The persistence of slow inflation was the dominant topic at the Federal Reserve’s most recent policy-making meeting in September, but most officials were still inclined to raise the Fed’s benchmark interest rate later this year.
The Fed is likely to raise rates so long as the medium-term economic outlook remains unchanged, according to an official account of the meeting that the Fed published on Wednesday.
The account said that recent hurricanes had not disrupted that outlook. The Fed expects slower growth for a few months, but it does not expect a long-term effect.
The Fed next meets Oct. 31 and Nov. 1, but investors expect the Fed will wait to raise its benchmark rate at its final meeting of the year, in December. The Fed has held rates at a low level to encourage economic growth; by raising rates, it is slowly ending that stimulus campaign.
The Fed said after the September meeting that it would begin to reduce its holdings of Treasury securities and mortgage-backed securities, which it accumulated beginning in 2008 as part of the effort to reduce borrowing costs for businesses and consumers. The Fed is now shaving $10 billion from its portfolio each month. It will add another $10 billion to the monthly total each quarter next year, until it reaches a monthly pace of $50 billion.
The Fed also indicated that it planned to raise its benchmark rate once more this year, following quarter-point increases in March and June. In economic projections released after the meeting, 12 of the 16 officials on the Federal Open Market Committee predicted a third rate hike. Janet L. Yellen, the Fed’s chairwoman, reinforced that expectation in a speech in Cleveland a week later.
Yellen reviewed the reasons to worry about low inflation but concluded that the weight of evidence did not warrant a shift in the Fed’s plans. “Given that monetary policy affects economic activity and inflation with a substantial lag, it would be imprudent to keep monetary policy on hold until inflation is back to 2 percent,” she said.
But the minutes of the September meeting said that “a few” Fed officials opposed another 2017 rate move, and that “several others” remained on the fence.
Charles Evans, the president of the Federal Reserve Bank of Chicago, is among the skeptics. “There’s room for a very honest discussion later this year as to whether or not it’s the right time to raise rates,” Evans told Bloomberg News on Wednesday.
The divisions are not about the economic outlook. The account noted that all participants agreed that economic activity during the summer months was in line with the Fed’s expectations “and that the incoming data had not materially altered the medium-term economic outlook.”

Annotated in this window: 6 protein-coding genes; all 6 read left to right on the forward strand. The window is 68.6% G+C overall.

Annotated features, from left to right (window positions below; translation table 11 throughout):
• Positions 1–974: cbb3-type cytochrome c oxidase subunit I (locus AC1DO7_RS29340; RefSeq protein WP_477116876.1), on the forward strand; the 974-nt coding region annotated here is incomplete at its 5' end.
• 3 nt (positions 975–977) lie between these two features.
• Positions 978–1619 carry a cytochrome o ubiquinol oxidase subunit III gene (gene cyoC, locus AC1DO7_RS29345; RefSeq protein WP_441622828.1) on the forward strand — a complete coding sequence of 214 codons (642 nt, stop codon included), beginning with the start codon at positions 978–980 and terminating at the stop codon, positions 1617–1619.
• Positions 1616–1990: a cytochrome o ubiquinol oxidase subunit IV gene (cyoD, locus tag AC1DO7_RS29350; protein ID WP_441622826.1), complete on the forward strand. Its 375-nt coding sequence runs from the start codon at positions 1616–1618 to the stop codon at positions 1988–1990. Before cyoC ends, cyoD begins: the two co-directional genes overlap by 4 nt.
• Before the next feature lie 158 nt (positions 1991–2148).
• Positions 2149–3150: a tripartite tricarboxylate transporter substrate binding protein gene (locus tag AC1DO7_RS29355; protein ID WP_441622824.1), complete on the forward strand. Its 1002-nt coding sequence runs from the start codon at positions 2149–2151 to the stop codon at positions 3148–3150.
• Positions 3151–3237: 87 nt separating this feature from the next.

The Fed expects the recent hurricanes to bring down the figures for third-quarter growth, but it anticipates a rebound in the fourth quarter and little impact from the storms going forward.
The issue is the behavior of inflation. The Fed aims to keep inflation at an annual pace of about 2 percent, but it has undershot that goal consistently since the financial crisis, and the Fed says it expects to miss the target again this year.
A majority of Fed officials, led by Yellen, continue to subscribe to the view that inflation is just around the corner.
“Many participants continued to believe that the cyclical pressures associated with a tightening labor market or an economy operating above its potential were likely to show through to higher inflation over the medium term,” the account said.
Those officials want to raise interest rates so long as the economy keeps growing.
“The Fed’s models tell them that an economy at full employment eventually produces more inflation down the road and they want the Fed funds rate to be back to normal levels before that happens,” said Chris Rupkey, chief financial economist at Mitsubishi UFJ Financial Group.
Some also want to raise rates because they are concerned that markets are not responding to the Fed’s pressure. The Fed raises its benchmark rate to tighten financial conditions, including borrowing costs, but conditions have eased so far this year.
The yield on the benchmark 10-year Treasury has fallen almost 5 percent this year; the decline was even deeper before it began to bounce back last month.
William C. Dudley, the president of the Federal Reserve Bank of New York, has highlighted the market’s equanimity as a reason to keep raising interest rates, noting in a speech this month that financial conditions have eased since last December even as the Fed has raised its benchmark rate by three-quarters of a percentage point, a substantial increase.
The dissidents are less unified in their critiques. Some argue that employment has room to grow. The share of prime-age adults with jobs remains below the level before the recession. The account also pointed to the “absence of broad-based upward wage pressures.”
Some officials also see evidence that other factors may be weighing on inflation. The account noted that inflation is low in other advanced economies, and there has been some erosion in market expectations of future inflation, which can become a self-fulfilling prophecy.
Those worries have occupied a larger portion of the official minutes with each passing meeting this year, reflecting the growing puzzlement and concern among officials. “Many participants expressed concern that the low inflation readings this year might reflect not only transitory factors but also the influence of developments that could prove more persistent,” it said.
This article was originally published in the New York Times.